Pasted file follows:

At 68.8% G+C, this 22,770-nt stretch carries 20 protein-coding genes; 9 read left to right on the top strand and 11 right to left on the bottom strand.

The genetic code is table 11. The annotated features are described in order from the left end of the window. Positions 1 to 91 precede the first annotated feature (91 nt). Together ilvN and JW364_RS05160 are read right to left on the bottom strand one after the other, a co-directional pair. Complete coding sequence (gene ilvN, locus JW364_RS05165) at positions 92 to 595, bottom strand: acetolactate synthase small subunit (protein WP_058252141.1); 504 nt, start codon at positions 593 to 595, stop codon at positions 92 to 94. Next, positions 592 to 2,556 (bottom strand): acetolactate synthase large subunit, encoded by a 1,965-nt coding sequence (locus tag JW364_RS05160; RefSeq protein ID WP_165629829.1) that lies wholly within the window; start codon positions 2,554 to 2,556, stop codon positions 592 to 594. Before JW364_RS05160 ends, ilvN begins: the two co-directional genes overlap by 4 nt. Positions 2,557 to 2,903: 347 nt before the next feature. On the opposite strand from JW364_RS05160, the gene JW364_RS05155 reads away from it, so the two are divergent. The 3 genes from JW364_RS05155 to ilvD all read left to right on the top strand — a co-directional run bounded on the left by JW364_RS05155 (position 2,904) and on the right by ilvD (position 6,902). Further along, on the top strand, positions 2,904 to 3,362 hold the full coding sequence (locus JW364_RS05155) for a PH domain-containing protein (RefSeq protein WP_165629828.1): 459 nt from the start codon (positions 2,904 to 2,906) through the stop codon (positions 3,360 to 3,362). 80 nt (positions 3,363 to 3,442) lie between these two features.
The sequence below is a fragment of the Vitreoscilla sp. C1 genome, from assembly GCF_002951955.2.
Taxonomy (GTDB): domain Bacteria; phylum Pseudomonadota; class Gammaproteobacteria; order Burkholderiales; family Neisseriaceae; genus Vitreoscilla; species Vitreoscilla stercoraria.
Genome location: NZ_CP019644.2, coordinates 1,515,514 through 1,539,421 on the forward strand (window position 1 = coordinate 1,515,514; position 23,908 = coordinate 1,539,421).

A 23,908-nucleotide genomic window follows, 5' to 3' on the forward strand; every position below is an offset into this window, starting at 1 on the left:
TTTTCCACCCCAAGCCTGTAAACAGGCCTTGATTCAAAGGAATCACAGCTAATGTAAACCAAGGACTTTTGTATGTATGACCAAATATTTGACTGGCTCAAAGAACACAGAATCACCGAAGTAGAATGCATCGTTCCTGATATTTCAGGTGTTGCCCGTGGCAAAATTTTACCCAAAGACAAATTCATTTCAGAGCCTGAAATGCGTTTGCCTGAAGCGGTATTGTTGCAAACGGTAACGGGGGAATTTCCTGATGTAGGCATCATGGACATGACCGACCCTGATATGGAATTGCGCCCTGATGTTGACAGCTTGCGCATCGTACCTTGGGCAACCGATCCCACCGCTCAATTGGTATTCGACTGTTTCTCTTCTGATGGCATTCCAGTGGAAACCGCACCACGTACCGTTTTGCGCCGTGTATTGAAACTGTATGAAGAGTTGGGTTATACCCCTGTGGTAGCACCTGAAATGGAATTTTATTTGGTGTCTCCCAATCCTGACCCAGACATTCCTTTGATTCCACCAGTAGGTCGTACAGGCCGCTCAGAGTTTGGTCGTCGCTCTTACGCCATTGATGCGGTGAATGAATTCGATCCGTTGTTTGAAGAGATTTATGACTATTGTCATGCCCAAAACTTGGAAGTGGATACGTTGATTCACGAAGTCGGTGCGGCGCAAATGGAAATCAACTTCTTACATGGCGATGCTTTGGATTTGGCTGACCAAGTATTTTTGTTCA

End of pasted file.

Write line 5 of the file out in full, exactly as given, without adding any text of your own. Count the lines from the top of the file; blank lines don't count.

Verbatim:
Genome location: NZ_CP019644.2, coordinates 1,515,514 through 1,539,421 on the forward strand (window position 1 = coordinate 1,515,514; position 23,908 = coordinate 1,539,421).